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(and Well Beyond) The Perfect Pairing for Every Craving Be a Tourist in Your Own Backyard The Main Line’s Hidden Gems Shopping for the Best of What’s Around ISSUE

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Every Place Tells a Story Festival of Fountains May 25–September 2

Autumn’s Colors

September 7–November 24

A Longwood Christmas November 28–January 12

New Meadow Garden Opens June 13

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Publisher Jim Bauer

Editor-in-Chief Scott Edwards

Publisher Bauer Design Jim Cantor Design

Editor-in-Chief Contributing Writers Scott Edwards Colleen Attara, Kristin Baver, Morrie Breyer

Design Cantor Design Jennifer Hetrick, Mike Madaio, Laurie Palau

Susan Forker, Courtney Greisman

Christopher Ruvo, Todd Soura

Contributing Writers Morrie Breyer, Susan Forker Yelena Strokin Todd Soura, Yelena Strokin

Contributing Photographers Daniel Arbelaez, Vanessa Beahn Contributing Photographers Courtney Apple Bernard of Hollywood, Morrie Breyer

Robert Clarke Thomas Thomas Robert Clarke, Carl Deal III Josh Josh DeHonney, Susan Forker DeHonney, Susan Forker Courtney Greisman, Matthew J. Rhein Kresimir Juraga, MOHO Creative Don Sparks, David W. Steele, Yelena Strokin J. Rhein, Yelena Strokin Matthew Jason Varney

Bookkeeping Dickstein Bookkeeping Jana Jana Dickstein Director of Events Frey Director of Events & Special Projects Kate Kate Frey & Special Projects Director of Sales & Marketing Mike Boucher Director of Sales & Marketing Mike Boucher Advertising Sales 610-417-9261 Advertising Sales 610-417-9261 M7 Media Group

M7 Media Group Ann Ferro, Bonny Kalman Ann Ferro, Bonny Kalman Founder Andrew Cantor Founder Andrew Cantor

BUCKS LIFE Magazine (ISSN 2154-4123) BUCKS LIFE Magazine (ISSN 2154-4123) Vol. 6,6, No. 3,2, Issue 33. BUCKS LIFE Magazine is is Vol. No. Issue 32. BUCKS LIFE Magazine published bimonthly by Black Dog Media, Ltd., published bimonthly by Black Dog Media, Ltd., P.O. Box 682, New Hope, PAPA 18938; P.O. Box 682, New Hope, 18938; ©2014 by Black Dog Media, Ltd. AllAll rights reserved. ©2014 by Black Dog Media, Ltd. rights reserved. MMAINLINE AINLINE Magazine (ISSN 2154-4093) Magazine (ISSN 2154-4093) Vol. 9,9, No. 2,1, Issue 50. MAINLINE Magazine is is Vol. No. Issue 49. MAINLINE Magazine published bimonthly by Black Dog Media, Ltd., published bimonthly by Black Dog Media, Ltd., P.O. Box 682, New Hope, PAPA 18938; P.O. Box 682, New Hope, 18938; ©2014 by Black Dog Media, Ltd. AllAll rights reserved. ©2014 by Black Dog Media, Ltd. rights reserved. Nothing herein may bebe reproduced in in whole oror in in Nothing herein may reproduced whole part without written permission ofof the publisher. part without written permission the publisher. Return postage must accompany allall manuscripts, Return postage must accompany manuscripts, photographs, etc. if they areare toto bebe returned. Black Dog photographs, etc. if they returned. Black Dog Media, Ltd. assumes no responsibility for unsolicited Media, Ltd. assumes no responsibility for unsolicited material. All letters will be treated as unconditionally material. All letters will be treated as unconditionally assigned forfor publication and copyright purposes assigned publication and copyright purposes and areare subject toto Black Dog Media’s right toto edit and subject Black Dog Media’s right edit and comment editorially. All manuscripts, photos oror and comment editorially. All manuscripts, photos material of any kind may be edited at the discretion material of any kind may be edited at the discretion ofof the editors. ToTo bebe properly credited, allall submissions the editors. properly credited, submissions must bebe accurately marked with the name, address must accurately marked with the name, address and and phone number of the contributor. phone number of the contributor. Postage paid atat the New Hope, PA, Post Office. Postage paid the New Hope, PA, Post Office. POSTMASTER, send address changes to: POSTMASTER, send address changes to: Black Dog Media, Ltd. Black Dog Media, Ltd. P.O. Box 682 P.O. Box 682 New Hope, PAPA 18938 New Hope, 18938 Subscription rate: $30 forfor 6 12 issues. Subscription rate: $25 issues.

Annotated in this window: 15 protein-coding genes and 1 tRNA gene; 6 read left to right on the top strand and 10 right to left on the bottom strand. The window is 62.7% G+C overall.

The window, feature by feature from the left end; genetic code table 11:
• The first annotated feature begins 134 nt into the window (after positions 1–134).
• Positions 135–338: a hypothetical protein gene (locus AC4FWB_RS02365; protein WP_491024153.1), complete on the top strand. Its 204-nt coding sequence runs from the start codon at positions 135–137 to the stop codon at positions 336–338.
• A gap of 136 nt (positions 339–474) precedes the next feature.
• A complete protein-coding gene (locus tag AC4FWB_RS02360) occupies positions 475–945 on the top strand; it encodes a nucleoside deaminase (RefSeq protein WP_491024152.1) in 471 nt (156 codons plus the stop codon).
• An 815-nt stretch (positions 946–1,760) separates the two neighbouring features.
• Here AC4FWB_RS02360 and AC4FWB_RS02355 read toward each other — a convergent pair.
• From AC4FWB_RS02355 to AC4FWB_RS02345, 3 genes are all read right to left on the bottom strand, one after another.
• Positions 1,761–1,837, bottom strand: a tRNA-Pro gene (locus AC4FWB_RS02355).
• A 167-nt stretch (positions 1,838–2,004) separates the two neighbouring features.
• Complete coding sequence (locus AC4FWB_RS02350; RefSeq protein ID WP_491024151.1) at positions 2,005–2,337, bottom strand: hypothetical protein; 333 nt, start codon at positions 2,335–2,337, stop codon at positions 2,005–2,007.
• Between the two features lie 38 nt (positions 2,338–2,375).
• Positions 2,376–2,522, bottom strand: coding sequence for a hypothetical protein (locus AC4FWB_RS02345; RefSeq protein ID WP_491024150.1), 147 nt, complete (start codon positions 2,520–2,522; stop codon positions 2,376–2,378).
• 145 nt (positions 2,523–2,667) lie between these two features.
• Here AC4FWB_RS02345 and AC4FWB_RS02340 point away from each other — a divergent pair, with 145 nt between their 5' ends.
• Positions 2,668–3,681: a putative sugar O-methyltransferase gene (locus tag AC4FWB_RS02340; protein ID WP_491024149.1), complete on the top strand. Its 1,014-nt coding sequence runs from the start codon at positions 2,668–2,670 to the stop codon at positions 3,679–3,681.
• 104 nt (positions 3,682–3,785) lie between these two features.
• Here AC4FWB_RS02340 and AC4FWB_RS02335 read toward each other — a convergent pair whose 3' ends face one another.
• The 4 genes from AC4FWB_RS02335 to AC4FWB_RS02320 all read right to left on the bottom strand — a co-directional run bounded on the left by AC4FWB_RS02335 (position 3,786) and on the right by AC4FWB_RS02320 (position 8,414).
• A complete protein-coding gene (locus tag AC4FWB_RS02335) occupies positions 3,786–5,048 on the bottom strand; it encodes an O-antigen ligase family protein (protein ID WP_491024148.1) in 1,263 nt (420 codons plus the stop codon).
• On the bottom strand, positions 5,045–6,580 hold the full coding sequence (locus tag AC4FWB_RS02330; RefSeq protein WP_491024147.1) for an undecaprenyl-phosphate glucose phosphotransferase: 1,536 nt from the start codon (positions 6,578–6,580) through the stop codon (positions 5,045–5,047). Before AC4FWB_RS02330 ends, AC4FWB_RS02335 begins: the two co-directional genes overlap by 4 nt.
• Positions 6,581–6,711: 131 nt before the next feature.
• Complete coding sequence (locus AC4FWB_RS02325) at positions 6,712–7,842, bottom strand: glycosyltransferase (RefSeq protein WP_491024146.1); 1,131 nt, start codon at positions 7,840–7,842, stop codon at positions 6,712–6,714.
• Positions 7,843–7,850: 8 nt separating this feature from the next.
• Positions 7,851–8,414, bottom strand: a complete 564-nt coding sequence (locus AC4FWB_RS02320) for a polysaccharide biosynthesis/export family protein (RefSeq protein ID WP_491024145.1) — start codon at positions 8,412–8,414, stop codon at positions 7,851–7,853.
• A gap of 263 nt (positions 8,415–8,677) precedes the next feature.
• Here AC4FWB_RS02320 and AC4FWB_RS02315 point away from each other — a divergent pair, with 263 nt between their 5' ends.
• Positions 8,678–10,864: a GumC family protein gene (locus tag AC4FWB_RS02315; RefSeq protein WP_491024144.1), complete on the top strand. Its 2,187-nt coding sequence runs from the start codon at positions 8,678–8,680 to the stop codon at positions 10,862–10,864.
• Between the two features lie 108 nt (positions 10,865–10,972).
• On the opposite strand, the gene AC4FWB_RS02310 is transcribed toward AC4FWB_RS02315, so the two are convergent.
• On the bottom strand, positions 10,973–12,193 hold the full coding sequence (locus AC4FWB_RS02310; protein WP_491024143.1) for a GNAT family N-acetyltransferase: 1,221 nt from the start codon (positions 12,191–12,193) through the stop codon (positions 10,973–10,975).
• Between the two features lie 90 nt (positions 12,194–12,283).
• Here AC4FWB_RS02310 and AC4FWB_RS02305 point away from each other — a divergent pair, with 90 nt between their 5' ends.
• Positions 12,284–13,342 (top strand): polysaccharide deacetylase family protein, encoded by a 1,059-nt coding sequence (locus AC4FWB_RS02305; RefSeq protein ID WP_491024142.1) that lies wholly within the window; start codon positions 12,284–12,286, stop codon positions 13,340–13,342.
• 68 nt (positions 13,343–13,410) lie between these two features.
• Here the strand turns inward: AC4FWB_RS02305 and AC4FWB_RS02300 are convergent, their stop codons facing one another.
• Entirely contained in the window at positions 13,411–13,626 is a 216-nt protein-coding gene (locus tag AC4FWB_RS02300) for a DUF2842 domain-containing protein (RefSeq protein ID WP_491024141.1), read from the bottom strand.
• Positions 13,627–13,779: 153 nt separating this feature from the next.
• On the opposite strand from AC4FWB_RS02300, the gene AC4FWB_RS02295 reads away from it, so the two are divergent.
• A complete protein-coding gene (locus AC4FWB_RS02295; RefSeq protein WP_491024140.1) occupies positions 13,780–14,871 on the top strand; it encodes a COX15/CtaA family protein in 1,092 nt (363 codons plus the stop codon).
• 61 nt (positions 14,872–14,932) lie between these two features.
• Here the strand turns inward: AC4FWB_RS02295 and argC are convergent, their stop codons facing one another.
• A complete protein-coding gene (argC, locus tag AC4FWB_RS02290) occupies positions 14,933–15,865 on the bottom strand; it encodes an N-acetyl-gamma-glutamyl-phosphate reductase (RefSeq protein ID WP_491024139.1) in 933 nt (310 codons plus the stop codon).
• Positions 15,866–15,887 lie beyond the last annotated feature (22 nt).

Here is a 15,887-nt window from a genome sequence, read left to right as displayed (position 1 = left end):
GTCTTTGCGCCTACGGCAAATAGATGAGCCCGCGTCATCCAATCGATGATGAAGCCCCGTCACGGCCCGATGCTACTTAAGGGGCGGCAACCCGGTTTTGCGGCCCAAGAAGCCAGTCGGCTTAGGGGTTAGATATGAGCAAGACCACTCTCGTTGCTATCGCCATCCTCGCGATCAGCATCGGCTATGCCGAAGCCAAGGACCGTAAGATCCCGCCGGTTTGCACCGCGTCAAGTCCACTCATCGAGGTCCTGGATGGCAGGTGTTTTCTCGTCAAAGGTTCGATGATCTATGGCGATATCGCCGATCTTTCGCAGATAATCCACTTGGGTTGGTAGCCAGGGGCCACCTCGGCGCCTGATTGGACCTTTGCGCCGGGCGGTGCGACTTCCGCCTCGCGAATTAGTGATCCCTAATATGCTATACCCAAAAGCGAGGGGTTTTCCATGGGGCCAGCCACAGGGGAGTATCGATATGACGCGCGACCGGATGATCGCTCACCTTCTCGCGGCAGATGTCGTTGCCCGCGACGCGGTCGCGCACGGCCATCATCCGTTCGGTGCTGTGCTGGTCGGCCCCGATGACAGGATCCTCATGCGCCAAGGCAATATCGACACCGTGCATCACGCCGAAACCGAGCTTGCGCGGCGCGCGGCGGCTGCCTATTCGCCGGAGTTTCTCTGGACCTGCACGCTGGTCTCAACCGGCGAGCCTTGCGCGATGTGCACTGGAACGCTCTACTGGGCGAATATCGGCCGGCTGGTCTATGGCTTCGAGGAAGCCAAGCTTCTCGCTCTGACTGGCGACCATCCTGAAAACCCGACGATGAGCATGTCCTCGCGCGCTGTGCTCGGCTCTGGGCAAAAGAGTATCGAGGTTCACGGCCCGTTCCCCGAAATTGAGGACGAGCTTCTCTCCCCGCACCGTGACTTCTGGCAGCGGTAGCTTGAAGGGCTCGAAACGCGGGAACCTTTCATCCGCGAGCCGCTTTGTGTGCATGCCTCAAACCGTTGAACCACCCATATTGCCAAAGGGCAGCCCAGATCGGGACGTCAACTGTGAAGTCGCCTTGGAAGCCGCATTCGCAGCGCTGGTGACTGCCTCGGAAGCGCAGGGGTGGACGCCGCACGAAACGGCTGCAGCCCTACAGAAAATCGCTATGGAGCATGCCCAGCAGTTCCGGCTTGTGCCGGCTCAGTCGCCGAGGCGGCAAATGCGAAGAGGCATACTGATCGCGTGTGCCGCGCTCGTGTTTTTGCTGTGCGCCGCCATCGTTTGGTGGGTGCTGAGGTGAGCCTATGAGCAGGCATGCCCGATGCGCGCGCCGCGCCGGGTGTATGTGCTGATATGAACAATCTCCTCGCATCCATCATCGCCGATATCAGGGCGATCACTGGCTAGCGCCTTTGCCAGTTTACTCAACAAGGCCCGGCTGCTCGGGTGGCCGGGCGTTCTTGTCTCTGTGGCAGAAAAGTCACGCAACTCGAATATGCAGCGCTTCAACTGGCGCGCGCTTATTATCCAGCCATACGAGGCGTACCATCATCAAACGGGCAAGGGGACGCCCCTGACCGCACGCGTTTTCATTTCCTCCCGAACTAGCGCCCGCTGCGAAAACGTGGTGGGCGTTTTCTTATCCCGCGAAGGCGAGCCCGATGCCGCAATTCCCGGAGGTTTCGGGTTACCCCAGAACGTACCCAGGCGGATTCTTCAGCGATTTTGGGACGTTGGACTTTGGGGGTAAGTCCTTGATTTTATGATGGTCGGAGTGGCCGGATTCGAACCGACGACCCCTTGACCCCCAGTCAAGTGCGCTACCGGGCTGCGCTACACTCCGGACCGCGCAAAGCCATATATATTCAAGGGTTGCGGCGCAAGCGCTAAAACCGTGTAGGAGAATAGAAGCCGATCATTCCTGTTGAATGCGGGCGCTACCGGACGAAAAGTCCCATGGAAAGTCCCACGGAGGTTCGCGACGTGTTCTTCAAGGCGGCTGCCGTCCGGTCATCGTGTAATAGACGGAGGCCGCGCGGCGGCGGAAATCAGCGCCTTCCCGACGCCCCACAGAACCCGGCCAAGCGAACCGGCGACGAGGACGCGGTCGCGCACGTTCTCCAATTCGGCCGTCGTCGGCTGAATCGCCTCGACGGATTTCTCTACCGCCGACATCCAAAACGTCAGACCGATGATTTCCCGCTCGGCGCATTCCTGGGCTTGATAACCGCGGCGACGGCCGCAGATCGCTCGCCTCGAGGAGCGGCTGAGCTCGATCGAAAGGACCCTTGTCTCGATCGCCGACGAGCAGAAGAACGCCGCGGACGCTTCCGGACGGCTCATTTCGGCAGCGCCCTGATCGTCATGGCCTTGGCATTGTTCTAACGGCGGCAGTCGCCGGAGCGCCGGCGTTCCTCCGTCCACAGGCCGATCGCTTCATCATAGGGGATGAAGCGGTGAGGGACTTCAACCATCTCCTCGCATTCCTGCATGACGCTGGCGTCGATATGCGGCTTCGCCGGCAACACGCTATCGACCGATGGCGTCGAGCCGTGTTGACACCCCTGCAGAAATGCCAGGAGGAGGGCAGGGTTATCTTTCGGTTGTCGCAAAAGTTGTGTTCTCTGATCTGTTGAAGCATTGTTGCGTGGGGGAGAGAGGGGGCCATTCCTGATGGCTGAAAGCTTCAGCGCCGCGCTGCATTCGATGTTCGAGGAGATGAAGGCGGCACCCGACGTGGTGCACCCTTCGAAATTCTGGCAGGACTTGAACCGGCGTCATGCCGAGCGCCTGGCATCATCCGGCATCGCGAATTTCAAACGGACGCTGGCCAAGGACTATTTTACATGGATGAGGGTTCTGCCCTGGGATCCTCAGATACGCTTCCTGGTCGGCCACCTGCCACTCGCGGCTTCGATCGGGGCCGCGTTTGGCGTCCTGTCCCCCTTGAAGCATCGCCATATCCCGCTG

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LES CHEVAUX: A very special French Country Manor home in the beautiful QuarryValley community. The one plus acre parcel looks out over rolling pastures dotted with grazing horses, combining modern luxury with the true feel of bucolic Bucks County.The large gourmet kitchen includesWolf appliances, an oversized granite island, and exquisite cabinetry. The grand staircase leads to a stunning oversized landing finished again with fine millwork. $1,195,000